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Article source: http://talkincloud.com/hybrid-cloud-computing/emc-advances-case-hybrid-cloud-computing

Cloud storage promising, but security concerns remain

  • A cloud rack containing servers and hard drives stands inside pod one of a data center in Dallas. A cloud relieves the burden of large local data storage, but it raises questions about data confidentially and integrity protection. Photo: Ben Torres /Bloomberg /  2014 Bloomberg Finance LP

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A cloud rack containing servers and hard drives stands inside pod one of a data center in Dallas. A cloud relieves the burden of large local data storage, but it raises questions about data confidentially and integrity protection.


Photo: Ben Torres /Bloomberg


We are living in a digital world. People are producing a massive amount of data every hour — every minute.

It’s challenging for many organizations to manage such a huge amount of data, which requires high storage capacity and qualified personnel. In recent years there has been a drop in the cost of storage hardware, but managing this storage is costly and complex.

Taking one step further, it is not only the amount of data that can be problematic but also the processing of such data. New versions of operating systems and software applications are launched every year or so. These new software packages have many advanced features and functions that facilitate data processing. Organizations must periodically replace and update their servers and software to catch up with new technologies. This is not an overnight task; it’s a very expensive and time-consuming process.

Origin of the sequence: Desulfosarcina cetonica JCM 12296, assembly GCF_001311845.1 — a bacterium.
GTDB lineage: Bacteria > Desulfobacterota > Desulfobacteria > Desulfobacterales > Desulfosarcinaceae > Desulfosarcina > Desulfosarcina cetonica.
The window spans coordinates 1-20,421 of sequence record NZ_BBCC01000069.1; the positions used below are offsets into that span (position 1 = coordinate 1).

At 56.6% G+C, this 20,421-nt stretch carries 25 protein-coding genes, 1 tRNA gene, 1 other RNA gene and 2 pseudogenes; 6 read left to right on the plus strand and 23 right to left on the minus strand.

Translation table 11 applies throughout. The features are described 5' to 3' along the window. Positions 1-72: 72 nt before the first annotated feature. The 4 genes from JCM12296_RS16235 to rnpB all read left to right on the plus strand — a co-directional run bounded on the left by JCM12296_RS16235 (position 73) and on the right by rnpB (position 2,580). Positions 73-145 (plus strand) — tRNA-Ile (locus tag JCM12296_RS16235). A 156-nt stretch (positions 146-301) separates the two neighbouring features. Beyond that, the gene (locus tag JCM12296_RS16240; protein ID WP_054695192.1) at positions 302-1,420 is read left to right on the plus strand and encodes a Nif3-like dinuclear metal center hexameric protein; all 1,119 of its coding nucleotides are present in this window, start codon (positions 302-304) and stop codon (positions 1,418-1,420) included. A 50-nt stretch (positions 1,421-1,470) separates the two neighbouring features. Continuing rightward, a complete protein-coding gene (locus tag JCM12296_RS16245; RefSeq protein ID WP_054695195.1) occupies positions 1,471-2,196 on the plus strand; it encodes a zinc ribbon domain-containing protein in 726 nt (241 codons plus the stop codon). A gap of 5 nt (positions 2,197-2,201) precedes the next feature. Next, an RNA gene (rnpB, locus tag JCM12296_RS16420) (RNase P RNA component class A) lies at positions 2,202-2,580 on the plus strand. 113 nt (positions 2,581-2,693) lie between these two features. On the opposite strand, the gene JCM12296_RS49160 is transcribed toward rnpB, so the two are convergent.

Imagine if we could outsource massive data and update servers with just a few clicks. This is not a dream anymore. It’s the beauty of cloud computing, which represents a vision of providing computing services as a public utility, like water and electricity. Thus, organizations can concentrate on their core business and leave information technology operations to experts.

This technology has received considerable attention due to its cost-effectiveness, low management overhead, immediate access to a wide range of applications, flexible IT capacity and easy mobile accessibility.

Although cloud computing has obvious benefits, there are still challenges — namely security. The nature of the cloud computing model subjects cloud services to increased attacks.

The cloud relieves the burden of large local data storage, but it raises questions about data confidentiality and integrity protection. Once data has been put on remote servers, owners no longer physically possess it, creating concerns about the data being corrupted or accessed by unauthorized users.

In some practical applications, data confidentiality is not only a privacy concern but also a juristic issue. For example, eHealth applications in the United States should meet Health Insurance Portability and Accountability Act, or HIPAA, standards, making data privacy within remote storage sites imperative.